The next few months are very busy in regard to a various number of projects. I’m exhibiting my ‘Grow me a Waterlily’ installation at The Weavers House in Coventry as part of Coventry’s Biennial of Contemporary Art. The piece explores the context of identity, home and belonging. I am also on the Advisory board for the Biennial, as well as running a number of artist workshops throughout.

In November I’m exhibiting some new work at The New Art Gallery Walsall, a collaboration with GRAIN. It’s unseen work that explores gender identity, womanhood and femininity. A lot of my personal work explore many of these ideals as well as self-exploration into my own identity. It’s been great to step a little away from my commissions/community-based work to dabble back into many themes closer to home. I’ve thoroughly enjoyed delving into a lot of theory around female identity and the implications surrounding the male gaze.

Back to starting up a residency in December/ January on a project with Ort Gallery x Birmingham Hippodrome, as well as being part of their exhibition around social class in February 2020. The residency will look at ideas surrounding identity through craft and photography whilst working with a primary school based in Birmingham. I’ve never worked on a project with a primary school before, so this going to be a very interesting experience.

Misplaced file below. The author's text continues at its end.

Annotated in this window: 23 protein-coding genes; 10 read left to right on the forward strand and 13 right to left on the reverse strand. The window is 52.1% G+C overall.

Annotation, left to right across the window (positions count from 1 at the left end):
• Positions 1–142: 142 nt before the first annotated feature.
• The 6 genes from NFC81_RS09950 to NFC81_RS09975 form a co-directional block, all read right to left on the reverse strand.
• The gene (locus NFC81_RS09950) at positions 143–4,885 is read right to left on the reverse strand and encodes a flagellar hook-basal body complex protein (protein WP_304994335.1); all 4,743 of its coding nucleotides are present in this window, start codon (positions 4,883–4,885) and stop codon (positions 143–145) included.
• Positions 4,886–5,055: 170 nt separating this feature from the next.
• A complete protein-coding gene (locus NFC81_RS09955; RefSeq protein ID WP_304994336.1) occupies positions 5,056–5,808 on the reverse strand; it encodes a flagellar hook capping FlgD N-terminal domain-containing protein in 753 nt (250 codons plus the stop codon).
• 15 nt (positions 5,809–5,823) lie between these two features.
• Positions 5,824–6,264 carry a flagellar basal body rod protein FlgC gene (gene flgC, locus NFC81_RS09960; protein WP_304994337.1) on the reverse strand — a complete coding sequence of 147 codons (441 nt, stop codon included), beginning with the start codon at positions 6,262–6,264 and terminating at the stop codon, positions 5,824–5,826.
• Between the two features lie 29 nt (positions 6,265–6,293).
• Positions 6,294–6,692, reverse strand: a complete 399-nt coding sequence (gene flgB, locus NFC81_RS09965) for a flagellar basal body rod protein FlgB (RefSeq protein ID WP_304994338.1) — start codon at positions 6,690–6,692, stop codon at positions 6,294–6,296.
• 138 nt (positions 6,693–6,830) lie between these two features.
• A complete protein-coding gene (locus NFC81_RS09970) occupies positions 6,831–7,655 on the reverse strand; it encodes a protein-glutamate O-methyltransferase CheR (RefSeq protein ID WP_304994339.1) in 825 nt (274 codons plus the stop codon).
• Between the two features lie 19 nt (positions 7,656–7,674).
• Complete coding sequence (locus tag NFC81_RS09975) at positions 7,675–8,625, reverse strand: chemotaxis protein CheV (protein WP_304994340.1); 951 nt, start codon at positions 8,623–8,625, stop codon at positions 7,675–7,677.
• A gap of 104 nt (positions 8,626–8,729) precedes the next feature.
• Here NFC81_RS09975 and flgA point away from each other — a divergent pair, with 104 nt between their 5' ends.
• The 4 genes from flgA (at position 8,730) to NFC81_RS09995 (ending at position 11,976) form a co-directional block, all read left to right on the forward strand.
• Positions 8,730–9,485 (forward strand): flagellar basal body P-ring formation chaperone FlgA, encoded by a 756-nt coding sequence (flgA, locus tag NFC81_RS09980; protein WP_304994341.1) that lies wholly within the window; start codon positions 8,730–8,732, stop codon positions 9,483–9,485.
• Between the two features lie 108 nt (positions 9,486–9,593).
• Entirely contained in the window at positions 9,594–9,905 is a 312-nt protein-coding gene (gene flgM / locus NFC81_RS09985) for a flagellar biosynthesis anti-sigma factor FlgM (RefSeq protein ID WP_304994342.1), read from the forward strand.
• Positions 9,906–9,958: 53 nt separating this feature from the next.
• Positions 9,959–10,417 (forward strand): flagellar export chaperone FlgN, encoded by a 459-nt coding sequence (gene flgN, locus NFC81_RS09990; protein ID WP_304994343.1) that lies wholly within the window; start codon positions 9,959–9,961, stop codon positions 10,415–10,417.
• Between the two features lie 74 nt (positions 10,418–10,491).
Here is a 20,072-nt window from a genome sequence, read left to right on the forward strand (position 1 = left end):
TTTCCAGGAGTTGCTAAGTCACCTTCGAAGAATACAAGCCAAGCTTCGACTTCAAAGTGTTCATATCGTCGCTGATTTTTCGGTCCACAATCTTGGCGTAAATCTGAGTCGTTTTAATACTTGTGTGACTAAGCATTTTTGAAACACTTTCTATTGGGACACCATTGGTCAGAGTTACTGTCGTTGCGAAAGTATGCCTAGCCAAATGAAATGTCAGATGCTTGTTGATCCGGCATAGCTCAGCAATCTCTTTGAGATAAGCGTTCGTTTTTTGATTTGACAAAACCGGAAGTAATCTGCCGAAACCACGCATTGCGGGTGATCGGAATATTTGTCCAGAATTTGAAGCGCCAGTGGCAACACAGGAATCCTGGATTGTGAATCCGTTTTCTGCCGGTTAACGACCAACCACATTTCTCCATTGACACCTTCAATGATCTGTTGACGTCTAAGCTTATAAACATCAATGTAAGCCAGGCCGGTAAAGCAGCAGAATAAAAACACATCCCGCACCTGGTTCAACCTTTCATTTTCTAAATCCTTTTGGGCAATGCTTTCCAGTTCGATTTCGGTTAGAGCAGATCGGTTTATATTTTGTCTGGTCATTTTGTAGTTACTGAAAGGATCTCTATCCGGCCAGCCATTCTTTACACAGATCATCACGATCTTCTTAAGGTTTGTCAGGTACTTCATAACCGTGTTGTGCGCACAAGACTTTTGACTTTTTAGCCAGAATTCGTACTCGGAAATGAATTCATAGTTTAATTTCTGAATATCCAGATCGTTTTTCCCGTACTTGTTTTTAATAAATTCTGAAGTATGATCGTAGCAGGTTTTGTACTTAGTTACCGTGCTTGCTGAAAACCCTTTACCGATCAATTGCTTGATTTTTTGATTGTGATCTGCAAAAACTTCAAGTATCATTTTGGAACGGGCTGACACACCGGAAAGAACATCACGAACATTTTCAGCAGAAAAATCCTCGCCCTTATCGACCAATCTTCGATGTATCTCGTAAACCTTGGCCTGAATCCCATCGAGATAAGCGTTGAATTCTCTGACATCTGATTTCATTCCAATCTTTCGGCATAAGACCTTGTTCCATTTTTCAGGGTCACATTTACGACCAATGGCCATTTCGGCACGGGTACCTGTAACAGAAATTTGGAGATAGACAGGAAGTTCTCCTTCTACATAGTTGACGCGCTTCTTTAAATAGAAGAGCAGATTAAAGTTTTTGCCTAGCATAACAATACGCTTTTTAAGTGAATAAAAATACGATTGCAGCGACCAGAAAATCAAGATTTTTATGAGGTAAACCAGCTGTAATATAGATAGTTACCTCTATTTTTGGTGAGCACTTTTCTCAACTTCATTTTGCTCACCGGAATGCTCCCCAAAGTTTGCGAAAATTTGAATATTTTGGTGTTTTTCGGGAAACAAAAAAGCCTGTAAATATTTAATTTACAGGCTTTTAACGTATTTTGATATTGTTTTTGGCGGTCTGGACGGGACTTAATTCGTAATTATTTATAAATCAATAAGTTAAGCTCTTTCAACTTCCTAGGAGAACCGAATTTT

I think that’s about me for a while. I’m quite excited with the mixture of projects/exhibitions lined up but I know I’m not done with market spaces just yet (I hope).

Where Can I Find This?‘ is on show at Photofusion, Brixton until 9 October 2019. Nilupa will also be showing work at The New Art Gallery Walsall from 15 November 2019 to 19 April 2020.


This month artist Nilupa Yasmin has been in residence in Brixton market as part of a GRAIN and PhotoFusion collaboration. Annabel Clarke talks to her about the residency.

Karina Marusińska

Karina Marusińska is an interdisciplinary artist, lecturer and socio-cultural animator based in Wrocław, Poland, who conducted a series of art workshops with West Bromwich’s migrant communities during a 3 week residency in July. She talks to Bettina Fischer about her ideas and the outcomes of her project as well as the connected exhibition at Centrala.


Karina Marusińska